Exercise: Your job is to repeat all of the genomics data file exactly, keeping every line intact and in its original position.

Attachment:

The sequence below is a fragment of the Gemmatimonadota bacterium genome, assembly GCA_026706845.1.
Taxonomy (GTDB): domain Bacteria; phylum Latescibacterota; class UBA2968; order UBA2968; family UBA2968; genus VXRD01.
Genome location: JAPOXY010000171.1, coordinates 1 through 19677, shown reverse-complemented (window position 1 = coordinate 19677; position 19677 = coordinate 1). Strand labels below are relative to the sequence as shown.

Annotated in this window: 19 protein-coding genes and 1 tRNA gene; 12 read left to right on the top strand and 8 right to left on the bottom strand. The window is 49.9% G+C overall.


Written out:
The sequence below is a fragment of the Gemmatimonadota bacterium genome, assembly GCA_026706845.1.
Taxonomy (GTDB): domain Bacteria; phylum Latescibacterota; class UBA2968; order UBA2968; family UBA2968; genus VXRD01.
Genome location: JAPOXY010000171.1, coordinates 1 through 19677, shown reverse-complemented (window position 1 = coordinate 19677; position 19677 = coordinate 1). Strand labels below are relative to the sequence as shown.

Annotated in this window: 19 protein-coding genes and 1 tRNA gene; 12 read left to right on the top strand and 8 right to left on the bottom strand. The window is 49.9% G+C overall.